Ethiopia has recently launched an ambitious programme of industrialisation. The government of this fast-growing, densely populated country hopes to attract foreign investment in its brand-new industrial parks by offering a large workforce, competitive wages, cheap electricity and good infrastructure. Several garment factories have already started production in the industrial park of Hawassa, in the South of the country. However, despite the initial enthusiasm, many companies that operate in the park have not yet reached the productivity levels that would make their investment sustainable. In this project, we will design and evaluate interventions aimed at boosting worker retention and productivity in the industrial park of Hawassa. Labour turnover problems are common in low-skill occupations, but our knowledge of what firms can do to retain workers and improve their morale and productivity is limited.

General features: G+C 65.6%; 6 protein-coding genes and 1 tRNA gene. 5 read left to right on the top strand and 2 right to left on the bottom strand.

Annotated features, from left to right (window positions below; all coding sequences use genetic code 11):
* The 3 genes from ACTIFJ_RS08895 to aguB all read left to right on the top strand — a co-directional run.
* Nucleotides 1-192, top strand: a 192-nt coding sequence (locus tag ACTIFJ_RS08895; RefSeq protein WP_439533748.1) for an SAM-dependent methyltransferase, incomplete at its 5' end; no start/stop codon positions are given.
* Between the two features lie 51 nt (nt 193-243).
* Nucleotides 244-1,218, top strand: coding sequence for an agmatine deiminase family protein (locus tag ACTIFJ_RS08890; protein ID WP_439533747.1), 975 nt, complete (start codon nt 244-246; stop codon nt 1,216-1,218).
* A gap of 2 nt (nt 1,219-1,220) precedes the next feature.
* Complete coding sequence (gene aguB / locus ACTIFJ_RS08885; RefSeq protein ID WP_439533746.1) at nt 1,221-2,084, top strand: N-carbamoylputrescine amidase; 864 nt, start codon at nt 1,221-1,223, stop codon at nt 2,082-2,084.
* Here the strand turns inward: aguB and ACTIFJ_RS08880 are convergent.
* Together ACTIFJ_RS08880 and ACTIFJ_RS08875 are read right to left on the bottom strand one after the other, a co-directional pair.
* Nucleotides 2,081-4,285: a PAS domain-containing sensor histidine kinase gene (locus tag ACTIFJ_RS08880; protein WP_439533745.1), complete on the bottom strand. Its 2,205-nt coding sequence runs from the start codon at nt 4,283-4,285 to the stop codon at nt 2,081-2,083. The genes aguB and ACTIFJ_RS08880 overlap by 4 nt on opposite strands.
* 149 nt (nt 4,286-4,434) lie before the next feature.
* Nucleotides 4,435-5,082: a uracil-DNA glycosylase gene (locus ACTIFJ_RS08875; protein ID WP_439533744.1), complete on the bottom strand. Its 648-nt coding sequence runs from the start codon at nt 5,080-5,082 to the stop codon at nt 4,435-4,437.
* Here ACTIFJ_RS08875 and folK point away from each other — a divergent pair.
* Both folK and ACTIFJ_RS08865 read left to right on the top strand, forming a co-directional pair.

The evidence collected in this project is going to inform industrial policy in Ethiopia and in other countries that are currently looking to emulate Ethiopia’s experiment with industrialisation. Further, the demand for this research comes also from the private investors in the industrial park. We will engage with both of these key stakeholders during project design as well as when we will disseminate our results.
We will collect novel data on worker retention and productivity in the industrial park. We will then experimentally evaluate whether interventions aimed at increasing workers’ welfare reduce retention and increase productivity. We plan to use structural methods to uncover underlying market failures affecting firms and workers.